If you see “organic” in a product label, there’s a good chance it’s not organic. If you see “natural” in a product label, there’s an excellent chance it’s anything but natural.
These are just a couple of issues that the Federal Trade Commission seems to have on its radar as a crackdown on bogus marketing claims may finally be underway. In 2016, false advertising suits challenged marketing claims made my makers of oatmeal, fruit juices, deli meat and other products, according to Advertising Age.
In fact, Quaker Oats was sued when pesticides were found in its oatmeal even though it was marketed as “100% natural.” The lawsuit says the claim was false and misleading. Gee, you think so?
Ads for dietary supplements, weight loss products (don’t even get me started), personal care products, and health monitoring devices are also under closer scrutiny.
Why is this happening? People like you and me are fed up. We’re making our voices heard. And we’re not rewarding these companies with our business and letting them profit from making us sick.
Even the FDA is reviewing its definition of “natural” because we’re smart enough to know that things like genetically modified organisms (GMOs) and high fructose corn syrup don’t fall under the “natural” umbrella. Not even close.
We’ve made progress, but we have a long way to go to get rid of bogus marketing claims and reverse the trend of chronic illness.
Remember, the big money food manufacturers won’t go down without a fight. In fact, the Chicago Tribune reported that Tropicana is trying to reverse declining orange juice sales. The reason for the decline? More people realize that most orange juice is just another sugary beverage.
So how will Tropicana look to boost sales, particularly among health-conscious millennials? Not buy developing healthier products, but with marketing. Lots and lots of expensive marketing.
And who owns Tropicana? Pepsi.
Fortunately, a Nielsen study shows that people are doing more research and paying more attention to ingredients than misleading marketing claims. Some of the encouraging data from this study includes:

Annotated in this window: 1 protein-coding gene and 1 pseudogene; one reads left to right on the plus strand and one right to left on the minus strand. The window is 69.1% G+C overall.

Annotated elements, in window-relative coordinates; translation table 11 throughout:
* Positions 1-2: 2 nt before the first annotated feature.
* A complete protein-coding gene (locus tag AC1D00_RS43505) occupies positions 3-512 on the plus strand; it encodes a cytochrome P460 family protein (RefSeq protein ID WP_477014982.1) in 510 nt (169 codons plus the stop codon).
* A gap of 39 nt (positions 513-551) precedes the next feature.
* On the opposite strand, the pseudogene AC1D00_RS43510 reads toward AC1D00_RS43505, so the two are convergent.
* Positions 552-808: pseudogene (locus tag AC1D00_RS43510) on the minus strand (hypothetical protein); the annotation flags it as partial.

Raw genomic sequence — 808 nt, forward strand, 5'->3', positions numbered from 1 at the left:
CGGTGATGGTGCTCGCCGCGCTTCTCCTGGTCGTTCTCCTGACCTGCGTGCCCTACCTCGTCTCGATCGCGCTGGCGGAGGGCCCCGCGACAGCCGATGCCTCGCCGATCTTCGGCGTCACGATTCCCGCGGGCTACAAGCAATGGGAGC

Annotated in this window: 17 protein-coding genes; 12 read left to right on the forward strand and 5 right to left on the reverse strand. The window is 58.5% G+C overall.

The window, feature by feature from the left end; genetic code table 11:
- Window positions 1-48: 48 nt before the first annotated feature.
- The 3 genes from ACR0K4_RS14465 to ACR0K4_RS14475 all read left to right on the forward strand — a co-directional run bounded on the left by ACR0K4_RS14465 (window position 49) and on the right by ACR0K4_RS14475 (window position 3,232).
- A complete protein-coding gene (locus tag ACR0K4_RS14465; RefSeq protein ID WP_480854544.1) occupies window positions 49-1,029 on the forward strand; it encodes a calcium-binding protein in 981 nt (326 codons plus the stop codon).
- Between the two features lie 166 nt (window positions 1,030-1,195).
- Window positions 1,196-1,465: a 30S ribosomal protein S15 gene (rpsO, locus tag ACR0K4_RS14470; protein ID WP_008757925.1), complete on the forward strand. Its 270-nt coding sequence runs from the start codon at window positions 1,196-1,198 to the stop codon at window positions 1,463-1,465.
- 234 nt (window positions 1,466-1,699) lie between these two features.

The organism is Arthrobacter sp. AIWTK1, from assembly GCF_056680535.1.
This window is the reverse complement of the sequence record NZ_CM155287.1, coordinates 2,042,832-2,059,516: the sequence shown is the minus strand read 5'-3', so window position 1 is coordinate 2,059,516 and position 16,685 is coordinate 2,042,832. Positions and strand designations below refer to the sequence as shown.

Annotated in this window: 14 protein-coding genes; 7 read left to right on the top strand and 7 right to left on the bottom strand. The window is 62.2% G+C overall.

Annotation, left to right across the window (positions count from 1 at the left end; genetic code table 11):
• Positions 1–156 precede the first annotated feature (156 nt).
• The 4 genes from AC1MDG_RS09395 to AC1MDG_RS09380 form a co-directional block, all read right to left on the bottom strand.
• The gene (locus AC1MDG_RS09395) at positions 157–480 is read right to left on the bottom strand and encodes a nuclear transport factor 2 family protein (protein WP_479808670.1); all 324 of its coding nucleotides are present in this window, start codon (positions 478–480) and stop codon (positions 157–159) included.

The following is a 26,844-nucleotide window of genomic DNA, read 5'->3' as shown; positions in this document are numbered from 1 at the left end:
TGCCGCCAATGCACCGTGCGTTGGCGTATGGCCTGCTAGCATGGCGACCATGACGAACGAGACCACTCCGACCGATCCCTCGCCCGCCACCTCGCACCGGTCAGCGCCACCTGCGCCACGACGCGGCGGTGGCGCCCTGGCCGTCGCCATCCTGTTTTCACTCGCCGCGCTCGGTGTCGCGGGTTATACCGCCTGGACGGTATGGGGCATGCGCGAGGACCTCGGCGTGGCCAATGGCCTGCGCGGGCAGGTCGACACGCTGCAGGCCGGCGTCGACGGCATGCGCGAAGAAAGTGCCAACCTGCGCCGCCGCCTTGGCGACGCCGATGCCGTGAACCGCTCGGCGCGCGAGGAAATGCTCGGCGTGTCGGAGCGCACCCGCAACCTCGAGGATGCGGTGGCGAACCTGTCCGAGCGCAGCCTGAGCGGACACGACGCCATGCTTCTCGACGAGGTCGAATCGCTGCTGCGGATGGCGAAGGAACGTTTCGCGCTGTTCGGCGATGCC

- 68 percent of survey participants went online to research health information about food products, up from just 48 percent in 2014.
- 61 percent believe a shorter list of ingredients means the product is healthier, which is almost always true.
- Sales for items marked “fat free” are down 2.7 percent. “Fat free” typically means there are a bunch of unhealthy, manmade ingredients to replace the fat.
Unfortunately, sales for items marked “natural” are up 4.2 percent. As a point of reference, chicken nuggets, Cheetos and Gatorade all include “natural” on the packaging.
Instead of falling for the claims made on signs and in commercials, go online and do your own research about the food you buy and where it came from.
Instead of falling for the claims on the front of a product’s packaging, make purchases based on the ingredients listed on the back.
As the Nielsen study says, the healthiest foods – fresh fruits and vegetables – have no labels.
Hopefully, food retailers and suppliers will someday respond by becoming sources of information instead of trying to deceive us with misleading hype. Realistically, it’s up to us to take control of our health and the health of our families. Health literacy is the key to longevity, so let’s take it upon ourselves to know what’s healthy and what’s not.